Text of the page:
421TiP - Phase 1b/2 study to assess the clinical effects of BGB-290 in combination with radiation therapy (RT) and/or temozolomide (TMZ) in patients with fi...

Date 11 September 2017
Event ESMO 2017 Congress
Session Poster display session
Topics Anti-Cancer Agents & Biologic Therapy
Drug Development
Central Nervous System Malignancies
Surgery and/or Radiotherapy of Cancer
Presenter Patrick Wen
Citation Annals of Oncology (2017) 28 (suppl_5): v122-v141. 10.1093/annonc/mdx367
Authors P.Y. Wen1, K. Shih2, D. Schiff3, R. Brachmann4, R. Weitzman4, T. Cloughesy5
  • 1Dana-farber Cancer Institute, Harvard Medical School, 02215 - Boston/US
  • 2Neuro-oncology, Sarah Cannon Research Insititute, 37205 - Nashville/US
  • 3Neurology, University of Virginia Health System, Charlottesville/US
  • 4Clinical Development, BeiGene USA, Inc, 94608 - Emeryville/US
  • 5Neurology-oncology, University of California Los Angeles, Los Angeles/US



Poly (ADP-ribose) polymerase (PARP) proteins are a family of DNA binding and repair proteins and are thought to play a key role in the base excision repair of DNA damage generated by TMZ. In glioblastoma (GB) cells, pharmacological modulation of PARP activity increased growth inhibition induced by TMZ in both p53-wild type and-mutant GB cells lowering the TMZ IC50. RT used in the clinical treatment of GB generates mostly single-strand breaks (SSBs). In non-replicating cells PARP inhibition only delays the repair of SSBs induced by radiation with a minimal impact on cell survival. On the contrary, PARP inhibition markedly enhances radiosensitivity of proliferating cells generating double-strand breaks. Thus, PARP inhibitors have the potential to increase the therapeutic index of RT by increasing DNA damage mainly in highly replicating tumor cells, but sparing non-cycling normal tissues. BGB-290, a potent and selective inhibitor of PARP1/2, has demonstrated potent PARP trapping, brain penetrance and antitumor activity in preclinical intracranial xenograft models.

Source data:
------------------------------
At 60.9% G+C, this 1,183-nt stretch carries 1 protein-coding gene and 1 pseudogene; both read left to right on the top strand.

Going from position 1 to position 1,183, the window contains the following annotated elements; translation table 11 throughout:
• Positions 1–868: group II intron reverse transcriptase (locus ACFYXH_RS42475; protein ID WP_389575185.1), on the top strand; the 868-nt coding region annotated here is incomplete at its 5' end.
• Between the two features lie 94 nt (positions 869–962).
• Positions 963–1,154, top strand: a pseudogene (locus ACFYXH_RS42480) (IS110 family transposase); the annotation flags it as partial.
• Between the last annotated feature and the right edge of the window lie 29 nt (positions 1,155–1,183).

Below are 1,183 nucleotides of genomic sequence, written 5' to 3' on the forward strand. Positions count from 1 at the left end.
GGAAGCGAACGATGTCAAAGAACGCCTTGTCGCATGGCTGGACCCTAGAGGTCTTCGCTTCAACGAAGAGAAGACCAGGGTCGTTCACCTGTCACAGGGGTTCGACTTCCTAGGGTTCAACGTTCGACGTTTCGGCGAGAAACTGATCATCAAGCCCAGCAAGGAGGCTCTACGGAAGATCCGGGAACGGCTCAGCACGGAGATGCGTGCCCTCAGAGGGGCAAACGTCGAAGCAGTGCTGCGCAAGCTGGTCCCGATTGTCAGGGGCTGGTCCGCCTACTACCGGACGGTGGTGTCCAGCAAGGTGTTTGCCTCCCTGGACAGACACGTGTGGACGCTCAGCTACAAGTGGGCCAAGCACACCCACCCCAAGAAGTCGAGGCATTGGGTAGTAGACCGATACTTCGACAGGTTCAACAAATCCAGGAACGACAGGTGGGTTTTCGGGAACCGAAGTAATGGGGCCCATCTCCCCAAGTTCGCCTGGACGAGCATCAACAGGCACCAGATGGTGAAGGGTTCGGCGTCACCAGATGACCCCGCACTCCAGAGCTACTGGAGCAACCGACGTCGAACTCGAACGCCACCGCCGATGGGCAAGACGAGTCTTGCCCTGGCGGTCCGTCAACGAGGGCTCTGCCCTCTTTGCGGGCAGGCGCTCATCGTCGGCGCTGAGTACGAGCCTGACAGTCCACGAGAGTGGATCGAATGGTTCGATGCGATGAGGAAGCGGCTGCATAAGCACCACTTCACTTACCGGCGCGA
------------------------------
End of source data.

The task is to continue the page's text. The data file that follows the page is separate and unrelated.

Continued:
Trial design

This open-label, dose-escalation/dose-expansion Phase 1b/2 study was designed to determine the safety, tolerability, pharmacokinetics, pharmacodynamics, and antitumor effects of BGB-290 at the recommended Phase 2 dose (60 mg PO BID) in combination with RT and/or TMZ. The Phase 1b component will consist of 3 dose-escalation arms. Arm A: BGB-290 will be combined with RT in patients with first-line GB with unmethylated MGMT promoter (‘unmethylated GB’); Arm B: BGB-290 will be combined with both TMZ and RT in patients with first-line unmethylated GB; Arm C: BGB-290 will be combined with increasing doses of TMZ in patients with recurrent/refractory methylated or unmethylated GB. Once a recommended Phase 2 regimen has been established, up to 60 patients may be enrolled in the dose-expansion (Phase 2) cohort for that arm. In Arm C, 2 expansion cohorts with up to 60 patients each may be opened: 1 for unmethylated GB and 1 for methylated GB.

Clinical trial identification

Legal entity responsible for the study

Beigene Ltd.


Beigene Ltd.


P. Wen: Grants, personal fees, and/or non-financial support from Agios, Angiochem, AstraZeneca, Genentech/Roche, GlaxoSmithKline, Immunocellular Therapeutics, Karyopharm, Merck, Novartis, and other biotech/pharma companies outside submitted work. D. Schiff: Grants from Cavion & Celldex, personal fees from VBI, Orbus, Monteris, Genentech-Roche, Heron Pharmaceuticals, Midatech, and Oxigene, outside the submitted work. R. Brachmann: Employee of Beigene USA, Inc. R. Weitzman: Consultant to BeiGene. T. Cloughesy: Personal fees from Pfizer, Tocagen, Roche, Novocure, Nektar, VBL, ABBVIE, Upshire Smith, Notable Labs, Oxigene, NewGen, Agios, Cortice, MedQia, PRoNai,and other pharma/biotech companies, outside the submitted work. All other authors have declared no conflicts of interest.